We meet at last!
After our leisurely week driving around lake Yssyk-Kol we finally headed for Naryn, our rendezvous point with the French.
En-route we stopped off at Kochkor where we visited the Altyn Kol women's collective that makes and sells shyrdaks (felt carpets). The collective has now moved from the address given in Lonely Planet to 133S. Orozbak Street. Recommended.
On the road to Naryn we met our first British overlanders since Istanbul, Georgie Simmonds and Simon McCarthy on a fine BMW motorbike. Their route from the UK had been similar to ours and they too were keeping a web site.
We (the Anglophones) were expecting to spend the night of the 9th of July on our own at the Celestial Mountains Guesthouse in Naryn and then welcome the French on the 10th. However this was not to be!
Whilst climbing the Doon Pass (3035m) between Sary Bulak and Naryn in a hail storm we noticed four other campervans several kilometers behind us.
Not wanting to meet the French in the wet we drove on to a suitable (dry) river side parking place where we all lined up with out head lights and hazard flashers on to meet them.
After a warm and friendly meeting, with hugs all round, we all drove on to Naryn together.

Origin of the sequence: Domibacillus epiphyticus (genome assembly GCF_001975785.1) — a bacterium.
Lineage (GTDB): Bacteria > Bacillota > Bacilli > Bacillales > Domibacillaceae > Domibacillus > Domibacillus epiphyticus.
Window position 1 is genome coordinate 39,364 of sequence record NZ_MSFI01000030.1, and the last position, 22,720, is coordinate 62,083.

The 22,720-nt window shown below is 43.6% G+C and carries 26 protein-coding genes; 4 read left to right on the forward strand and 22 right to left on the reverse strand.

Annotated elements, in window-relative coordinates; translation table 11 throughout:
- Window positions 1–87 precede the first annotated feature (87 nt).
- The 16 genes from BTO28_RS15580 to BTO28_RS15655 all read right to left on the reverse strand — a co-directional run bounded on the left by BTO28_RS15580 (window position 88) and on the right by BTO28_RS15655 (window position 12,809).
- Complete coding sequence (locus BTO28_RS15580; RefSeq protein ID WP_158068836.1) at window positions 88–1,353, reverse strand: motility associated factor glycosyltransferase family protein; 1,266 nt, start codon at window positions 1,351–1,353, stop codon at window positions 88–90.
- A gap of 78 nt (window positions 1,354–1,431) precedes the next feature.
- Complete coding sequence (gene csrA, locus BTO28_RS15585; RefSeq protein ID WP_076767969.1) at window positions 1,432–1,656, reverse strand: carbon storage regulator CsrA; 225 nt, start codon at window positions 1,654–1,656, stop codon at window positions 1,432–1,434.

All nine campervans just managed to fit in the parking lot of the Celestial Mountains Guesthouse (also known as the English Guesthouse) run by the same English led group as the Silk Road Lodge in Bishkek. Recommended. Unfortunately just as we started the welcome party (with French wine supplied by the English!) a 35 metre long Rotel Tour bus and sleeping trailer arrived with 30 plus German tourists. After much moving of campervans we eventually managed to get everyone in!
Because of the potential problems of crossing the Torugart pass we had arranged with Celestial Mountains Travel Agency (CMTA) in Bishkek for a "guide/interpreter" to accompany us to the Chinese border (Cost $150 to $350 depending on return travel arrangements). We also asked CMTA to supply the ten stamped copies of the list of people and vehicles (with a Cyrillic translation of names) that makes the Kyrgyzstan side of the border less time consuming.
In addition to these documents we arranged for China Comfort (the Paris based company that had arranged our itinerary in China) to fax us evidence that we were to be met at the Chinese side of the border by an "approved" travel agency. This document also gave us the names and contact cell phone numbers of our Chinese guides.
Stop Press: On the morning of the 11th our guide, on finding that the French did not have Kyrgyzstan visas, but were relying on the "72 hour rule" allowing transit of one CIS country by those holding a visa to an adjacent CIS country, suggested that this might be a problem. A phone call to CMTA confirmed that this was indeed a problem!
To be continued...
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